Monday, November 16, 2009

Recession helps fuel runaway-kid problem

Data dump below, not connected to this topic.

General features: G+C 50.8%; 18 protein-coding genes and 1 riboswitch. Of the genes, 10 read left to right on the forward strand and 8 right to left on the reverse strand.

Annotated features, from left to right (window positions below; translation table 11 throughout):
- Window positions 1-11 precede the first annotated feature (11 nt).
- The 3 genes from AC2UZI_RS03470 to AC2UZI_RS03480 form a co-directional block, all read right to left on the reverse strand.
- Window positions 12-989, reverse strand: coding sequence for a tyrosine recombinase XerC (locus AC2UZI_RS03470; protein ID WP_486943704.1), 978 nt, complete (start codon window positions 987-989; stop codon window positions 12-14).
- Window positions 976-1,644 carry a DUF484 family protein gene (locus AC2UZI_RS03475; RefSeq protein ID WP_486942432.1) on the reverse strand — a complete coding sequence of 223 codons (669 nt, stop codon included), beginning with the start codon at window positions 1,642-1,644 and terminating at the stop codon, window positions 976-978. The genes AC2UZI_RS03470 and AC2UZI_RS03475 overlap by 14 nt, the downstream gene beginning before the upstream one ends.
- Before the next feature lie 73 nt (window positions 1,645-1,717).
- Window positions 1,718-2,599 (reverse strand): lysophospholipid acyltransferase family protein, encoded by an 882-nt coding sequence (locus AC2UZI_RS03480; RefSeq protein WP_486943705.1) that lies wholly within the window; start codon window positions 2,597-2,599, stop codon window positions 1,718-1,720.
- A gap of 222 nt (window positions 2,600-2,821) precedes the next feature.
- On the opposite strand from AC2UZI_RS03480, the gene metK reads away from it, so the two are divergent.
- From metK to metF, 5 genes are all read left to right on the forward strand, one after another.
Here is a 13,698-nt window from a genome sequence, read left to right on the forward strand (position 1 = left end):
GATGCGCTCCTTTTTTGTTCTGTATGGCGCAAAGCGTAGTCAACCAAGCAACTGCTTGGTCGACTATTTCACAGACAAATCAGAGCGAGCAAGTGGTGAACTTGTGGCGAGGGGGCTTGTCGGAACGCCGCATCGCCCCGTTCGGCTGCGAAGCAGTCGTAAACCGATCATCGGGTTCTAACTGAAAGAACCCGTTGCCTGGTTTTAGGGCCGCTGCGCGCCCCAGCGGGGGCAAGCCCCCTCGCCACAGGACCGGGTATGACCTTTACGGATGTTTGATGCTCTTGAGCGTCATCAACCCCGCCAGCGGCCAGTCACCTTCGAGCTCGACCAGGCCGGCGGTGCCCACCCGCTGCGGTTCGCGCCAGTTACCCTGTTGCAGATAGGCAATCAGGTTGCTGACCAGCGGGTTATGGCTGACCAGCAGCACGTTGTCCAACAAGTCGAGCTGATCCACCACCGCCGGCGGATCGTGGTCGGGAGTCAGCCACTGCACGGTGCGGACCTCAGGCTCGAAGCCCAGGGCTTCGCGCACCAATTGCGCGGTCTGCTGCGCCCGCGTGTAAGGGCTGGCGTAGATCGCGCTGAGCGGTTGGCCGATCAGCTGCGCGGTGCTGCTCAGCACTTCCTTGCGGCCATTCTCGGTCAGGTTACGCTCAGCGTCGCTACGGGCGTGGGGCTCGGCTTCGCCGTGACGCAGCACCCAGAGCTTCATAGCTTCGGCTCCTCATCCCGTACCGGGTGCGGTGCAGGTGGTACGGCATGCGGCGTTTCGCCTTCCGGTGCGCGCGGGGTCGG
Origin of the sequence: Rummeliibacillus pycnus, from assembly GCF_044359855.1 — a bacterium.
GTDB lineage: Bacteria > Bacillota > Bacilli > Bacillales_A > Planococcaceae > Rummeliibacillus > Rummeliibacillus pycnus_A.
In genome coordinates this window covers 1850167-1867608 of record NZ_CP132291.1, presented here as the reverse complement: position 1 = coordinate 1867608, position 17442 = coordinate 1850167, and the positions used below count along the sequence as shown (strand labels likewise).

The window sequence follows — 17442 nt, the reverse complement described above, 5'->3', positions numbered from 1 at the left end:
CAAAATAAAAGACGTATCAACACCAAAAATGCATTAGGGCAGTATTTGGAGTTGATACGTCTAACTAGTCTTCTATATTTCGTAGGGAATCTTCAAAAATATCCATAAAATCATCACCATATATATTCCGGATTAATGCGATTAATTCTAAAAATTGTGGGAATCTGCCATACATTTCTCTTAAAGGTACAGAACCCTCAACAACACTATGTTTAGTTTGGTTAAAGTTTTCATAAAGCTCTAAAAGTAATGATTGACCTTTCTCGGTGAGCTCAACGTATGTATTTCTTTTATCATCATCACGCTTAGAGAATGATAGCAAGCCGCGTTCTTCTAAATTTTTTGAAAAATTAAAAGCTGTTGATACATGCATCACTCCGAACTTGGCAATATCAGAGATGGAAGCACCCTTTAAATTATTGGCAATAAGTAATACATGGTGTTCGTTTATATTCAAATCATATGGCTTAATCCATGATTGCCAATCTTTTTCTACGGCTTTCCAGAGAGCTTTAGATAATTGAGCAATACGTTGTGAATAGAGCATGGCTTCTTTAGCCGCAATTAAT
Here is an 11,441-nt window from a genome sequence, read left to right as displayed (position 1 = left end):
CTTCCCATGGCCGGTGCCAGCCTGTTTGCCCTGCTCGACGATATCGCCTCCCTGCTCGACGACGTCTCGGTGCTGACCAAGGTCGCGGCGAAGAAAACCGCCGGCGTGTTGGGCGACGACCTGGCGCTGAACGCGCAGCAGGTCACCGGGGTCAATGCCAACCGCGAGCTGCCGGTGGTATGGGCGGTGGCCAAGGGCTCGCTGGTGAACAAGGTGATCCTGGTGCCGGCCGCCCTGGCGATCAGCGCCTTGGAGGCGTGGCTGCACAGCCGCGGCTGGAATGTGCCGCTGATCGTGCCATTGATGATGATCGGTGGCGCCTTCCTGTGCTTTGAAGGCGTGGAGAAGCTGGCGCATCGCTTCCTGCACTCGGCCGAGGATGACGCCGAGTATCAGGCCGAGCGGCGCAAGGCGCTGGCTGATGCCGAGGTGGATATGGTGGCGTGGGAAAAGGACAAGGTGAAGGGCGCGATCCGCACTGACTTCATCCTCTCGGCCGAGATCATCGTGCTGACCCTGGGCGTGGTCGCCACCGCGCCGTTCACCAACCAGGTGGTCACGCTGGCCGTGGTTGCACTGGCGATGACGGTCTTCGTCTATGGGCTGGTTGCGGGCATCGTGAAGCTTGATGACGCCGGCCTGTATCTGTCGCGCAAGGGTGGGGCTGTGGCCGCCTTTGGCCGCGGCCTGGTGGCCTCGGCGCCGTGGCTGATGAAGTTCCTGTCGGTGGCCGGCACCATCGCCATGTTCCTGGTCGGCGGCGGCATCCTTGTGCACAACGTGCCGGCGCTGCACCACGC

More children on streets say finances are factor By Janell Ross • THE TENNESSEAN • November 16, 2009 The number of young people calling the National Runaway Switchboard at least in part over financial problems at home has tripled in the past three years. In the same period, Metro police saw declining calls about runaways, but one police captain said some parents aren't reporting their runaway children. Nashville agencies that aid runaways say more are reporting financial problems as a factor in leaving home. The switchboard is a Chicago-based nonprofit agency widely respected because it gleans data from actual calls from young people who chose or were forced to run away. Its annual study suggests the recession is increasing tension in homes and driving up the number of so-called "throwaway children" — kids pushed out of their homes. The economy also makes it harder for children to survive safely and legally on the streets. Parents' job problems take toll In Nashville, agencies that work with runaways say they're finding parents' job situations exacerbating children's behavior, said Michael McSurdy, vice president of programs at the Oasis Center. When a parent loses a day job that pays the mortgage and takes a night shift that doesn't, troubled children may start missing curfew more frequently and failing in school and be asked to leave. "Younger kids, ages 13 to 17, are feeling the brunt of the economy because of the chaos that it creates in their families," McSurdy said. "In some cases … fuses get shortened, and what was tolerable last year for parent or child just is not right now." He said parents might get tougher on their children because they're losing control in other areas of their lives. In 2006, there were 2,367 children reported to Nashville police as missing or having run away. That number dropped to 1,838 last year and is trending lower this year to date. Most missing- children reports involve runaways, and most runaways return home within five working days. "There are kids out there that have left home and are living from house to house, friend to friend, and their parents don't ever report them as a runaway," said Metro Police Capt. Marlene Pardue with the Youth Services Division. "We don't ever hear from them, but an agency like Oasis might. But we do believe we've put some programs in place that are making a difference." In January 2007, officers from the Youth Services Division began contacting the families of any child returned home after having been reported missing, asking them to come in and see a counselor. The counselor connects them with social services they may need. Addressing the issues Officers visit the homes of families that don't come in, ask questions to better understand the family's issues, and suggest agencies that may be able to help. "One of the things we realized is that we had a lot of repeat offenders that were constantly running away from home, maybe 13 times in a single year," Pardue said. "So, we tried to think and look at some of the things to help that, to help these families and these kids address what's going on." The Oasis Center maintains a number of programs and services for runaway and homeless teens, including a drop-in center where 10 to 15 teens come on a typical day to connect with social services or counselors and wash their clothes. Teens contemplating running away can get some breathing room at a youth shelter that matches them with services that may help them return to and stay with their families. The agency also operates a transitional living program for young people ages 17 to 22 who have no place to live but are enrolled in an educational or vocational program. Survival is a challenge The question of how many kids leave or are pushed out of their homes each year and where they go when either happens is an important one because of what can happen once a child leaves home, said Katie Walsh, a spokeswoman with the National Runaway Switchboard. About 74 percent of callers to the hot line reported surviving with the help of family or friends. One percent said they stole, 3 percent turned to panhandling and about 2 percent worked in the sex industry. .

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